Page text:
Lives Remembered

Henry McErlean: Hard-working farmer, talented musician and gentleman

Henry McErlean played the fiddle at fleadhs, sessions, céilís and concerts

A hard-working farmer and a talented musician, Henry McErlean was a true gentleman with a strong faith and gentle sense of humour.

He was born in 1928 in the parish of Greenlough, Co Derry and was brought up with a strong work ethic, helping out on the family farm with cattle, pigs, sheep and crops.

The family also had a horse and cart to transport both their turf and themselves.

His mother passed away at 41, leaving six children ranging in age from 16 to two, and as the second eldest, Henry did what he could to support the family.

At one point his father wanted to supply milk to the creamery, which would only be accepted if stored in a cool structure.

Henry tried his hand at building and soon discovered he had a natural talent. He would help in the construction and renovation of many houses and outbuildings throughout the area.

He attended Greenlough Primary School, where he walked barefoot in the summer.

During the winter the children brought in turf from home to heat the schoolhouse and the girls were allowed to stay close to the fire, while the boys were sent to run up and down the road for warmth.

Henry also recounted memories of ploughing the fields with his father as soldiers practised manoeuvres during World War II.

Once they even drove through their carefully ploughed field, much to his father's annoyance. Nevertheless they still allowed the tired troops, who often got only two hours sleep per day, to have a rest in front of their fire.

A year later the same battalion returned and only two had survived Dunkirk.

Henry continued to work hard - farming back then consisted of spade work, thatching and many more manual jobs.

One day while thatching, a local man Willy Scullion overheard Henry whistling and suggested he learn to play the fiddle.

The seed was planted and Henry rode his bike to Ballyscullion for weekly lessons with Paddy O'Kane.

Through his music he met and made many lifelong friends, some of whom paid a final and fitting musical tribute at his graveside.

In 1956 Henry met Mary Teresa Quigley at a dance in Lavey Hall.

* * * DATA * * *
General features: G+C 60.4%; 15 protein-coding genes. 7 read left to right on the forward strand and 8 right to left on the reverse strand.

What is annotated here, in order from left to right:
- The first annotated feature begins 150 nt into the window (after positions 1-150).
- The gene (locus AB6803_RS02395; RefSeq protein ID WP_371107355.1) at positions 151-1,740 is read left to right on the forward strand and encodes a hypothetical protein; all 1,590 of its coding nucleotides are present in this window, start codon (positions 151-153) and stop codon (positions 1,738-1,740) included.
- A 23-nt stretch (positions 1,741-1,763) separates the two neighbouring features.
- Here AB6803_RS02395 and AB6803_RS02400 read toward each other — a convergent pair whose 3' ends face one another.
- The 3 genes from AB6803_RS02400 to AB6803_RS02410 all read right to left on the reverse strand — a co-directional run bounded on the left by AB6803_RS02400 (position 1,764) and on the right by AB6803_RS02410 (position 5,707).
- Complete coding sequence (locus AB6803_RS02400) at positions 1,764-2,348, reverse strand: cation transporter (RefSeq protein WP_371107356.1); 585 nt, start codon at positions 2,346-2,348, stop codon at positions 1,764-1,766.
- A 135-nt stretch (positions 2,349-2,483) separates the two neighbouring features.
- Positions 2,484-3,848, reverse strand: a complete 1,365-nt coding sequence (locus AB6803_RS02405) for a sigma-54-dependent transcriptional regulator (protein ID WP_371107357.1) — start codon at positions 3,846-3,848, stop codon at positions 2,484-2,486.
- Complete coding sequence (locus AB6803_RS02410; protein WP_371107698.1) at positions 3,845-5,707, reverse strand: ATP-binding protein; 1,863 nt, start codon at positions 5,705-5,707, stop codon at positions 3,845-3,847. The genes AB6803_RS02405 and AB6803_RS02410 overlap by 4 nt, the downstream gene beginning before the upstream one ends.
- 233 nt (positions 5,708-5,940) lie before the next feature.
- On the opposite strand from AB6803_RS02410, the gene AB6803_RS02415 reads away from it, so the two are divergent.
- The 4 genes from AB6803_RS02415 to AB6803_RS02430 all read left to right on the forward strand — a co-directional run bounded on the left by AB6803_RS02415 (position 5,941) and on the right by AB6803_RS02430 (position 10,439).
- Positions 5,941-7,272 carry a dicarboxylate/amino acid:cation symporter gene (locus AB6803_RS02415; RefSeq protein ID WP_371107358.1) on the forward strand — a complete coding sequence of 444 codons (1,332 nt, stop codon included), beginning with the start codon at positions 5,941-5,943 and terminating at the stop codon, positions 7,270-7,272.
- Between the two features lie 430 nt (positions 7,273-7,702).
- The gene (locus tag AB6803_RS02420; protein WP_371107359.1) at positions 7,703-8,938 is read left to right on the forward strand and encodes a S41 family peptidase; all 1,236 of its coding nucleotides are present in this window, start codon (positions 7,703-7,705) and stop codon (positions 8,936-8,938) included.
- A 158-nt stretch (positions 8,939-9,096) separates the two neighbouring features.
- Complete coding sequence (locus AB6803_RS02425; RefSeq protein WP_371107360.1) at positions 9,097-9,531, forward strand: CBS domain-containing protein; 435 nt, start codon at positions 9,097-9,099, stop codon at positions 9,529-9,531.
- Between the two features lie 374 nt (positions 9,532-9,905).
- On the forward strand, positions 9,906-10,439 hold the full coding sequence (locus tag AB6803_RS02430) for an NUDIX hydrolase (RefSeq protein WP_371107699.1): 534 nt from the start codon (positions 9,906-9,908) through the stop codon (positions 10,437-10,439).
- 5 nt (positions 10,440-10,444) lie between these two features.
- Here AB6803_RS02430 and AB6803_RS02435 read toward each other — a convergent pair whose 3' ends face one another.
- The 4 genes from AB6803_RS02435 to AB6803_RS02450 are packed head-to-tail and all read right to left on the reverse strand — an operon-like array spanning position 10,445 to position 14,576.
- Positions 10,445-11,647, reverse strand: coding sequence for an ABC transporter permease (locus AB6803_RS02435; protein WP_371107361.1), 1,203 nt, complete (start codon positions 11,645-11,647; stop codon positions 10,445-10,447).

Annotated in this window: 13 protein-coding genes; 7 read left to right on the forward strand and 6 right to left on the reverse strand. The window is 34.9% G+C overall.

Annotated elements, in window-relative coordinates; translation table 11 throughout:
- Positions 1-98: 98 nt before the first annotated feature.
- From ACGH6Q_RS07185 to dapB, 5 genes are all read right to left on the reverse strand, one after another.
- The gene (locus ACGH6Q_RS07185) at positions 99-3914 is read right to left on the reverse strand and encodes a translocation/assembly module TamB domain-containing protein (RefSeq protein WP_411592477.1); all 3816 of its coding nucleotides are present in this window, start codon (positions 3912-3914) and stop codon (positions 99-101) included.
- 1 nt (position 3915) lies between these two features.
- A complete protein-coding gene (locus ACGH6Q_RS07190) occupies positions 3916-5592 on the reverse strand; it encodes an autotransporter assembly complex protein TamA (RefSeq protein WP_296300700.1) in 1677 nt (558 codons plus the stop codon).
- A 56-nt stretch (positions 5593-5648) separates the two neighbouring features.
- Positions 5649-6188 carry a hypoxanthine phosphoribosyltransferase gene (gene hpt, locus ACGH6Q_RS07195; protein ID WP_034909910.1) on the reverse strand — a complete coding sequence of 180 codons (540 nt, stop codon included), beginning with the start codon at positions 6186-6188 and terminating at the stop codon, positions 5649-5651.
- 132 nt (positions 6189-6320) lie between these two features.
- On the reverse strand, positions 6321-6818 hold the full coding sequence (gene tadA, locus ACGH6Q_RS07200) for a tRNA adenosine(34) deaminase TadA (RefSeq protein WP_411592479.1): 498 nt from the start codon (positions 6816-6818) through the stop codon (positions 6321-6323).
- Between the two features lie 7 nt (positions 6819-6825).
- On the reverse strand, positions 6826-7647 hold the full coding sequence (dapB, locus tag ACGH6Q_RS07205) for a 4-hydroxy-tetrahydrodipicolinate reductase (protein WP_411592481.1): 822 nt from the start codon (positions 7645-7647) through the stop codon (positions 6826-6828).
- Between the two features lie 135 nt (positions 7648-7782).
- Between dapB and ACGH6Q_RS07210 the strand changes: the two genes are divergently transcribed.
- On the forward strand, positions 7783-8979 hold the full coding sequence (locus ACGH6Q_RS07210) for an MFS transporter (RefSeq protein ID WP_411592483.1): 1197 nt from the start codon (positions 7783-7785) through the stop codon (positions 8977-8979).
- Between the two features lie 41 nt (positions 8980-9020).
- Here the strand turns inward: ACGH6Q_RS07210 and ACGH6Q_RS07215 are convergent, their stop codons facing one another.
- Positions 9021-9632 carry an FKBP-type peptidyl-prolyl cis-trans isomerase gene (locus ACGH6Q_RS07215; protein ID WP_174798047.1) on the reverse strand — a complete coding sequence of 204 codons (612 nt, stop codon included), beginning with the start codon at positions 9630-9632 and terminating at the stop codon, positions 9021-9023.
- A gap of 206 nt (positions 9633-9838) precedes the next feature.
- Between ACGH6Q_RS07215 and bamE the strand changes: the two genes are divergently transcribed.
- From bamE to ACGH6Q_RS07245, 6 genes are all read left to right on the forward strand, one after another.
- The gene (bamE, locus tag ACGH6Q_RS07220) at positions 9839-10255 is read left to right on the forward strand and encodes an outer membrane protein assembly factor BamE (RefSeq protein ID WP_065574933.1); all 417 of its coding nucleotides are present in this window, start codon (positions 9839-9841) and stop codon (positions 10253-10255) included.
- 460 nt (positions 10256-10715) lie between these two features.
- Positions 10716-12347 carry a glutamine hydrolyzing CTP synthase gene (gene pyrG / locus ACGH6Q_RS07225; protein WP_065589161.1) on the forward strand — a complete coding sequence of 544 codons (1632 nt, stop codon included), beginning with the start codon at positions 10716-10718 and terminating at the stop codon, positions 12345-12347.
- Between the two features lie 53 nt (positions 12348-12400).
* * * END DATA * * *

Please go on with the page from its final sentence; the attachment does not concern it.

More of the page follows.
They married two years later in Bellaghy and honeymooned in Dublin where their lodgings cost 50p per night and it was sixpence to climb Nelson's Pillar.

They moved to Rocktown with their first born, a daughter Breige, and went on to have six more girls and two sons.

The boys would help look after the farm and in later years his daughters helped look after him.

Indeed, he took great pride in telling people that he had “a daughter for every day of the week”.

In May 1990 Mary Teresa passed away at the age of 58. Henry missed her deeply and it is perhaps no coincidence that he was buried on the anniversary of her death.

He didn't play any music for a year after he lost her, but his dear friend Tommy Doherty visited one day and coaxed him into coming to a session.

Henry continued to play the fiddle at fleadhs, céilís and concerts.

In 1995 he became something of a celebrity after his cow had triplet calves.

Photographers came from far and wide, including one dressed in a suit who had to beat a hasty retreat through the manure when the mother cow felt he was getting too close.

He was also honoured in 2016 when he received an award for outstanding contribution to music at the Gig'n the Bann Festival at the Wild Duck, Portglenone.

Henry McErlean died aged 89 on May 20.

He will be remembered as a loving father by his children Breige, Martha, Kathleen, Anne, Geraldine, Cecilia, Henry, Paul and Una.

He is also survived by his sisters Molly and Martha, 26 grandchildren and 10 great grandchildren.

Ar dheis Dé go raibh a anam.

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